Conny’s second innovation was to hire a train for spectators to ride alongside up to six miles of rowing water on Lake Washington. There were many oarsmen in the Northwest with Scandinavian roots who possessed the physique and skills of lumberjacks. Conny arranged for logger oarsmen to fell several miles of lakeside trees on privately owned land to create a clear view from the train. 

The regatta and the spectator train ran well, but the University of Washington was faced with lawsuits over felled timber, settlement unknown.

Down memory lanes

The Poughkeepsie Regatta, Finish of the Freshman 8 race, June 22, 1936. Picture: Archives and Special Collections at Marist College.

Poughkeepsie on the Hudson River staged America’s big annual college regatta for over fifty years from 1896. The regatta’s migration to the Ohio River at Marietta in 1950 saddened George. The move ‘deprived it of its flavour,’ he writes. ‘The singing of songs at lodging houses was memorable.’ Accommodation was like an army camp, with crews eating at one big table. 

The river at Poughkeepsie was broad enough to race a dozen boats side-by-side for over four miles. The course was shortened to three miles in 1947, and two years after arriving at Marietta, the fixture landed at Lake Onondaga near Syracuse, N.Y., in 1952.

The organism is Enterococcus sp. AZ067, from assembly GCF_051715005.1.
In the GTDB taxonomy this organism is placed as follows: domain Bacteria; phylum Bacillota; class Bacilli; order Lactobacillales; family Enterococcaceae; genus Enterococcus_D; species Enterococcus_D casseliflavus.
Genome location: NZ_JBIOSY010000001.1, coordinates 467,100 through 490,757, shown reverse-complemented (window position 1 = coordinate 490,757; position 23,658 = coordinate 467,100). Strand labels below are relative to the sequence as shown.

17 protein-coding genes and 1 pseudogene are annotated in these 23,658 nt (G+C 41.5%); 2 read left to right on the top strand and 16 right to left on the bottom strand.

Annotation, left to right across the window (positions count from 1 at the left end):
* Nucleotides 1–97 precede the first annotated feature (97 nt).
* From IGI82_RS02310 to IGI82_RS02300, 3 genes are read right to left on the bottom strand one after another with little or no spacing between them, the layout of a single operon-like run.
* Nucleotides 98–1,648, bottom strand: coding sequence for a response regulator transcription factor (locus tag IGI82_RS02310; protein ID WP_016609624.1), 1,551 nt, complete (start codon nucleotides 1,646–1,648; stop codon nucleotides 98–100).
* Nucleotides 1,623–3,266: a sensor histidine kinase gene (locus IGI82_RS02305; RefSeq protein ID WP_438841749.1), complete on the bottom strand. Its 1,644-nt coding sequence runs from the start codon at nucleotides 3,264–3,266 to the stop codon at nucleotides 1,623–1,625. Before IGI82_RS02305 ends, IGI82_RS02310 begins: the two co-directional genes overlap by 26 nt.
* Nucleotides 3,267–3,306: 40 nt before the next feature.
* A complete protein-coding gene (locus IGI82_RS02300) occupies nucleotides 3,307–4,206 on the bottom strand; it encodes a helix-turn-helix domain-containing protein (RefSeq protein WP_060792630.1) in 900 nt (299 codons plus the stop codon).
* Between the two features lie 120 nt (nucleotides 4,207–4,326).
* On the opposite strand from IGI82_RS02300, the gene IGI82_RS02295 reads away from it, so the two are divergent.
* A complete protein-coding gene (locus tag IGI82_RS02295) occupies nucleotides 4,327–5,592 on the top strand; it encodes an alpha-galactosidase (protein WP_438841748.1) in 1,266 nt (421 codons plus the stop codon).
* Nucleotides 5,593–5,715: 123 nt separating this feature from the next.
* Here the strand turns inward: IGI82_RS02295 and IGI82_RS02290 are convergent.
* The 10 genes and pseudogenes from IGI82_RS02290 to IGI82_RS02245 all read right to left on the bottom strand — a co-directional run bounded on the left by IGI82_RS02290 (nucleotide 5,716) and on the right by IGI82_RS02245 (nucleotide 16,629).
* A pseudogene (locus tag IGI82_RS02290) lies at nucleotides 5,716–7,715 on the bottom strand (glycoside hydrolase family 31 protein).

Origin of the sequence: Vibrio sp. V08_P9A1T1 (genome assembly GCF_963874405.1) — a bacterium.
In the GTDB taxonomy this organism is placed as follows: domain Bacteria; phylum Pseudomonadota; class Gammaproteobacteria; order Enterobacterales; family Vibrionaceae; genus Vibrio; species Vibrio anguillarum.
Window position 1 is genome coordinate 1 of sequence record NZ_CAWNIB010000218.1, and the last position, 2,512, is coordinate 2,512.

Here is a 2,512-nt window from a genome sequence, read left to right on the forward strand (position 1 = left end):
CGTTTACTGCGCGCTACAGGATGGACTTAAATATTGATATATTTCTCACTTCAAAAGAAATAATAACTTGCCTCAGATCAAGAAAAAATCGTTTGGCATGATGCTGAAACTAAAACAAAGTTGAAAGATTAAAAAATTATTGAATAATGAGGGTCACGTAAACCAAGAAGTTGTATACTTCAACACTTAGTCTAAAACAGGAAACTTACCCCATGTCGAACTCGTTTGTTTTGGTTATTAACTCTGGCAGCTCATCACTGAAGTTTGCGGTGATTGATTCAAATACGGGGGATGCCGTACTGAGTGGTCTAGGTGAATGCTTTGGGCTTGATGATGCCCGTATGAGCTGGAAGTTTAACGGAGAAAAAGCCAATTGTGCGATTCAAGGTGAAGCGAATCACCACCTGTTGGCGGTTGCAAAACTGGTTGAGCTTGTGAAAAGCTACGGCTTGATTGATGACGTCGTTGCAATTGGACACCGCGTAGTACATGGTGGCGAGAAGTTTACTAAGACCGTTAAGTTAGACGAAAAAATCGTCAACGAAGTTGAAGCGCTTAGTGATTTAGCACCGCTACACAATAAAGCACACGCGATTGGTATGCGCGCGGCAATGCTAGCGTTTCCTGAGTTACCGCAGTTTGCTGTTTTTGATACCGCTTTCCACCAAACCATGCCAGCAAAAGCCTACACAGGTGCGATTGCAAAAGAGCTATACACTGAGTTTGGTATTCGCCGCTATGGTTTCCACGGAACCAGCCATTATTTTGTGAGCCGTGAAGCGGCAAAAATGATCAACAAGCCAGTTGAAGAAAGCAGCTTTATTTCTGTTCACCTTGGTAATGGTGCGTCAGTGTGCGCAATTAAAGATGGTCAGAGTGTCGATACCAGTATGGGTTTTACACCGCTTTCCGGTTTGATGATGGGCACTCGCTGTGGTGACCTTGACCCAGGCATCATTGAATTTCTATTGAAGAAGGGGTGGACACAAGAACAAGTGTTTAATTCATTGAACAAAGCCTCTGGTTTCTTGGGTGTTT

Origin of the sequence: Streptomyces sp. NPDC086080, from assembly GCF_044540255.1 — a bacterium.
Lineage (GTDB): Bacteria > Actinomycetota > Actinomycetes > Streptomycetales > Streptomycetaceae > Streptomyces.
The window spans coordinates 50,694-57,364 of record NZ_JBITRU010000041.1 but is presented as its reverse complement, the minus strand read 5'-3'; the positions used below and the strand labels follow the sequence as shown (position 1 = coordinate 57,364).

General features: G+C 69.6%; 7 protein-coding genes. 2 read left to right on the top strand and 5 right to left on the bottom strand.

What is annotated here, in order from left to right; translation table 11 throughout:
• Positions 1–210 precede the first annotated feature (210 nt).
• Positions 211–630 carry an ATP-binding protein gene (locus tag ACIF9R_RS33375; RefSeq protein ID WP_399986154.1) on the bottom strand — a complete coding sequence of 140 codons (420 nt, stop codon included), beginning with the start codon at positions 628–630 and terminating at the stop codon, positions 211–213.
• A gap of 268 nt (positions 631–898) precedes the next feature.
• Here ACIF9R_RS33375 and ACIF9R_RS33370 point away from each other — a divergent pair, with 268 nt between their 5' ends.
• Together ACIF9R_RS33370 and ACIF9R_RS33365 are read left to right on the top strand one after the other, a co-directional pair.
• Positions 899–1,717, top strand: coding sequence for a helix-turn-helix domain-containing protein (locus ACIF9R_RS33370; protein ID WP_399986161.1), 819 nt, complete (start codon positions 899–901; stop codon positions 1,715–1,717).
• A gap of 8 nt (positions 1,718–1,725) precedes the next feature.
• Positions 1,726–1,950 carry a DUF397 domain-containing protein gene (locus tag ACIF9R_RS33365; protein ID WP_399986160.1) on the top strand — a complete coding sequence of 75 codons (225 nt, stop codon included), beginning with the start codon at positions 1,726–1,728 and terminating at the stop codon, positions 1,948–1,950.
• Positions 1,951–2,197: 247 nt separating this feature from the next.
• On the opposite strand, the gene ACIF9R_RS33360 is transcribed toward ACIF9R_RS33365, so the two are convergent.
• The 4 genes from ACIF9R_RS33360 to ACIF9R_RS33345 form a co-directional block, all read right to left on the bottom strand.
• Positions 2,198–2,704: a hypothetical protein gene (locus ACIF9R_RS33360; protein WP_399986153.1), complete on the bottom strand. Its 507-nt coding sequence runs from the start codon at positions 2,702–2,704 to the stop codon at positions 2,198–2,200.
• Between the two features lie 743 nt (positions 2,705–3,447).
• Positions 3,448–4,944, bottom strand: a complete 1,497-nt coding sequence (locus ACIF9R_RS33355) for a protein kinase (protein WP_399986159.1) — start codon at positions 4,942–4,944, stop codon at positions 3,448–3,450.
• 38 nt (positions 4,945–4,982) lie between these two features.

The splendid online archive of Marist College has illustrated records of the Poughkeepsie Regattas held between 1895 and 1949.

From Battery to White House

1914: James A. Ten Eyck’s secret weapon? Picture: Archives and Special Collections at Marist College.

Jim Ten Eyck, who in his time was a distinguished coach at the U.S. Naval Academy and Syracuse University, was also a mean sculler. He once raced a German champion from the Battery at the south end of Manhattan to the NY Central railway bridge in Albany, a distance of 150 miles on the Hudson River against the stream. 

At Poughkeepsie, the halfway point, Jim was in the lead but feeling bushed, so he rolled out of his boat onto a dock to rest. His Dad, Ned Ten Eyck, who was following in a motorboat, gave him a swig of brandy, which made him sick and feeling the worse for it. 

When his rival’s flashing oars came into view he was forced to get moving again. He sculled across the river to the more sheltered side of the Hudson and crept along the shore, in company with a railroad track. After a while he spotted a trickle of water emerging from the bank. As luck would have it, a trackwalker was at hand and answered Jim’s call for water. 

The sculler took a long draught from the proffered can and revived to continue the race. He arrived at Albany’s railroad bridge about an hour before his opponent reached it. His estimated time was in the region of 20 hours for 150 miles.